Connect to the Internet and click on the word ‘perfect holiday’ and dream destinations around the world unfold. The choices are really wide and you can take your pick - you can ski down the slopes of Zermatt in Switzerland or relax with a book on the golden beaches of Goa or Karwar; you can take a Da Vinci tour in Europe or savour the art and architecture of Ajanta and Ellora. Three factors—the World Wide Web, international credit cards and the holiday packages by tour operators—have really opened up innumerable possibilities for those with that wander lust.
However, in order to enjoy that holiday and ensure that you get value for money, you need to plan your holiday carefully and choose the right travel and tour operator and work out each and every detail. A glitch anywhere can mar that perfect holiday and leave you seething with anger. So here are some tips.
Suppose you are planning a holiday abroad, you have the choice of taking a holiday package offered by a travel agent or working out your own itinerary and making all your bookings yourself, online. Both have their advantages and disadvantages. If you are making your own bookings, you may get a good bargain, particularly with your hotel reservation, but you must have the time to look at all options, check on the ratings and independent reviews on the hotel that you intend to choose, ensure that the site is secure before you give your personal details. You also need to see the terms and conditions of booking, particularly the cancellation policy. If due to some unforeseen circumstance you are forced to cancel your booking, what is your liability? While booking on the net, you will also need to give your credit card number for making the reservation – something you need to be careful with.
On the other hand, if you have a travel agent who is doing your booking, you do not have to bother about checking out the hotel or giving your credit card number and you will probably be paying the tour operator in advance. But here, you need to find out the terms and conditions governing your contract with the tour operator. Is it fair to you? What happens if the travel agency fails to deliver? You also have to check the cancellation and refund policy of the travel agent. If you have to opt out of the programme at the last minute, how much money would you lose? Does the agency have a complaint redress system?
Remember, these days the competition among tour and travel operators is intense. So you can well exploit that to get a good bargain. But first, you must choose the right travel and tour operator. The best option is to pick up the telephone and check out their offers — there are plenty of them this holiday season — then compare prices and services. You can also see their websites for detailed information. But do remember to make a note of the promises that they make.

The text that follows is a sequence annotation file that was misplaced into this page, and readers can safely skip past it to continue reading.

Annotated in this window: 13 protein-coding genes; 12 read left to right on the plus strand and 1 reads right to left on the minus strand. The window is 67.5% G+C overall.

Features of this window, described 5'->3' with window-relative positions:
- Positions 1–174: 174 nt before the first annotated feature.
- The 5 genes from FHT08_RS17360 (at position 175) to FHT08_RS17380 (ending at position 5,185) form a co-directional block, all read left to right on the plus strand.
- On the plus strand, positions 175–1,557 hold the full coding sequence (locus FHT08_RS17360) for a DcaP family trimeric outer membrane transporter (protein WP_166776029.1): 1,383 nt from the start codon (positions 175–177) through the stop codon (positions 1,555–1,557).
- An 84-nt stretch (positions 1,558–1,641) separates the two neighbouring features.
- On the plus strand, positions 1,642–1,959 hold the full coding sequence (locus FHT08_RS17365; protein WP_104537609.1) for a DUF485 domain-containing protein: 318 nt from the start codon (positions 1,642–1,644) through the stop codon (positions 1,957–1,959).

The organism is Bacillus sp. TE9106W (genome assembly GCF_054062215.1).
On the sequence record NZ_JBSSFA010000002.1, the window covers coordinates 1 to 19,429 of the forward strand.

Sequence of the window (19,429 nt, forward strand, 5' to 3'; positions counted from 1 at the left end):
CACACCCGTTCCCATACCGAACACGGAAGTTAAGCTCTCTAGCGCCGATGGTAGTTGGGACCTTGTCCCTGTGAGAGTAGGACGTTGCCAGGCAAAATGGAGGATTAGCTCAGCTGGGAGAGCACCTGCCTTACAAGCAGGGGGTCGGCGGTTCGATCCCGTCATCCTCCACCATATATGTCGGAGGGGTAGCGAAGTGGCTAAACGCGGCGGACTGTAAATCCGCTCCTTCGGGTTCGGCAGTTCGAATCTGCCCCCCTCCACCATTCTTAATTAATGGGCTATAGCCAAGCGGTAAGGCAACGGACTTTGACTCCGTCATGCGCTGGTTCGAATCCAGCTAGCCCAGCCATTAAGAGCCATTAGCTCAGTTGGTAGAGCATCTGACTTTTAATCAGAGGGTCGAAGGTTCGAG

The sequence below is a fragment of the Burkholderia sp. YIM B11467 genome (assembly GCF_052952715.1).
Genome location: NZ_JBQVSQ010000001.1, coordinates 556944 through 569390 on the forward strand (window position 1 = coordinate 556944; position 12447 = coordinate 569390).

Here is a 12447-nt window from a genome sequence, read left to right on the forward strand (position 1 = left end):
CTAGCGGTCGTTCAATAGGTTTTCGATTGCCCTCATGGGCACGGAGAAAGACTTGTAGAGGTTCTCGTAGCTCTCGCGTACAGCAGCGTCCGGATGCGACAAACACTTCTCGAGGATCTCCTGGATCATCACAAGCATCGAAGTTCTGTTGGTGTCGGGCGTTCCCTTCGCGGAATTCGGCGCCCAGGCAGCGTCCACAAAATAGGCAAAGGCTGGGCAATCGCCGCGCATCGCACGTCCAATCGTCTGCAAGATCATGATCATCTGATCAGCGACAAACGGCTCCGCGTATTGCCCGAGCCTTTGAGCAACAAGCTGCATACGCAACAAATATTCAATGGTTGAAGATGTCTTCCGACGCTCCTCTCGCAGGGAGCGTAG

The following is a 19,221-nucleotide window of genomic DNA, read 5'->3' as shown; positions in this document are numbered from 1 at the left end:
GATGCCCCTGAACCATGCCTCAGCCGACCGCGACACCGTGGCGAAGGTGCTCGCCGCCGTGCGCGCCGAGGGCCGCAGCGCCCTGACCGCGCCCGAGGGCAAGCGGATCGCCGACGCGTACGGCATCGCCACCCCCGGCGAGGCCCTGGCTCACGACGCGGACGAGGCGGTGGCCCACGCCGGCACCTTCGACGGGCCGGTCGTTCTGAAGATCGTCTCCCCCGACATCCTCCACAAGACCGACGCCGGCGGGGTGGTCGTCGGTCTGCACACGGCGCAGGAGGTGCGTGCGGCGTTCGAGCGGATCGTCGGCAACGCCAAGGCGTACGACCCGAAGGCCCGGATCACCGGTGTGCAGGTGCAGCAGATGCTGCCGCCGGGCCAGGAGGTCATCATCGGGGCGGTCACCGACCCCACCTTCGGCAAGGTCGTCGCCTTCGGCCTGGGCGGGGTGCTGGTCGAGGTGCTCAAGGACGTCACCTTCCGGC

Once you have chosen the tour operator or the travel agency, work out all arrangements pertaining to your holiday and get them to put down everything in writing: the airfare (does it include or exclude taxes?), hotel accommodation, airport transfers, food and sightseeing arrangements. On foreign trips, tickets for boat rides, art galleries, museums and historic places are expensive. Do you have to pay for them or does the package include those expenses? Get these clarifications without fail. Remember, travel agencies often leave out important components of expenditure in order to show their pricing to be highly competitive.
Several countries around the world have laws to protect consumers from unfair terms in consumer contracts. They also have laws specifically meant for the protection of tourists. The European Council Directive on Package Travel, Package Holidays and Package Tours is one such. The EC is now reviewing the law to enlarge its scope, taking into consideration the changing trend among consumers — in this age of the Internet and low- cost carriers — to put together their own holiday components rather than choose a readymade package.
In India, we have the consumer law to fall back on and the consumer courts have given some excellent judgements upholding the rights of consumers vis-à-vis travel and tour industry. In its order in the case of Arnab Kr Sarkar Vs M/S Seema Travels, for example, the apex consumer court held that a consumer is entitled to compensation not only for loss or hardship caused on account of the negligence of a tour operator, but also for the disappointment suffered as a result of a ruined holiday. However, in case of a dispute with regard to e-commerce transactions with businesses outside the country (such as a booking that you made online for a hotel in a foreign country) you may have to opt for an online alternate dispute redress service.
(The writer is senior journalist, consumer affairs specialist)